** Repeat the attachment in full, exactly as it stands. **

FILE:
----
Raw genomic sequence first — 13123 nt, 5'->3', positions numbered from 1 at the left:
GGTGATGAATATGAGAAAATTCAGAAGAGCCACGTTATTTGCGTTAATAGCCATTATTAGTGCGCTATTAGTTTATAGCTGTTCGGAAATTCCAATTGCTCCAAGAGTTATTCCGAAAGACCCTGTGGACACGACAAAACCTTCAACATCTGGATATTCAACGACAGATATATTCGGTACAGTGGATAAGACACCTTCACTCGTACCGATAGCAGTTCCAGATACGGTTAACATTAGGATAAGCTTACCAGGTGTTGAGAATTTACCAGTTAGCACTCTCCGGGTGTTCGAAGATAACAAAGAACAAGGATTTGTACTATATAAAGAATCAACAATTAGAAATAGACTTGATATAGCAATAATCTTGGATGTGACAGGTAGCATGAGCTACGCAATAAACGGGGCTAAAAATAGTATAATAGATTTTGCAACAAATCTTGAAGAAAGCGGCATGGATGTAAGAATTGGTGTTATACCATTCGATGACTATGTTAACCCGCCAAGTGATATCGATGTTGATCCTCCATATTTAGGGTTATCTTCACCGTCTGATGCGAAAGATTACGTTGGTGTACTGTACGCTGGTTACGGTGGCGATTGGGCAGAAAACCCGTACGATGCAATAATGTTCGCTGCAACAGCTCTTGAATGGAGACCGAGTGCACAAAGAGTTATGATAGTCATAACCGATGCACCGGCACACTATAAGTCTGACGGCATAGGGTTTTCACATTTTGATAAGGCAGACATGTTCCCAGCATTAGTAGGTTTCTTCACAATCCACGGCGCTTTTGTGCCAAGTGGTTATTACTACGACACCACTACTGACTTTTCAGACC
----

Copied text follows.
Raw genomic sequence first — 13123 nt, 5'->3', positions numbered from 1 at the left:
GGTGATGAATATGAGAAAATTCAGAAGAGCCACGTTATTTGCGTTAATAGCCATTATTAGTGCGCTATTAGTTTATAGCTGTTCGGAAATTCCAATTGCTCCAAGAGTTATTCCGAAAGACCCTGTGGACACGACAAAACCTTCAACATCTGGATATTCAACGACAGATATATTCGGTACAGTGGATAAGACACCTTCACTCGTACCGATAGCAGTTCCAGATACGGTTAACATTAGGATAAGCTTACCAGGTGTTGAGAATTTACCAGTTAGCACTCTCCGGGTGTTCGAAGATAACAAAGAACAAGGATTTGTACTATATAAAGAATCAACAATTAGAAATAGACTTGATATAGCAATAATCTTGGATGTGACAGGTAGCATGAGCTACGCAATAAACGGGGCTAAAAATAGTATAATAGATTTTGCAACAAATCTTGAAGAAAGCGGCATGGATGTAAGAATTGGTGTTATACCATTCGATGACTATGTTAACCCGCCAAGTGATATCGATGTTGATCCTCCATATTTAGGGTTATCTTCACCGTCTGATGCGAAAGATTACGTTGGTGTACTGTACGCTGGTTACGGTGGCGATTGGGCAGAAAACCCGTACGATGCAATAATGTTCGCTGCAACAGCTCTTGAATGGAGACCGAGTGCACAAAGAGTTATGATAGTCATAACCGATGCACCGGCACACTATAAGTCTGACGGCATAGGGTTTTCACATTTTGATAAGGCAGACATGTTCCCAGCATTAGTAGGTTTCTTCACAATCCACGGCGCTTTTGTGCCAAGTGGTTATTACTACGACACCACTACTGACTTTTCAGACC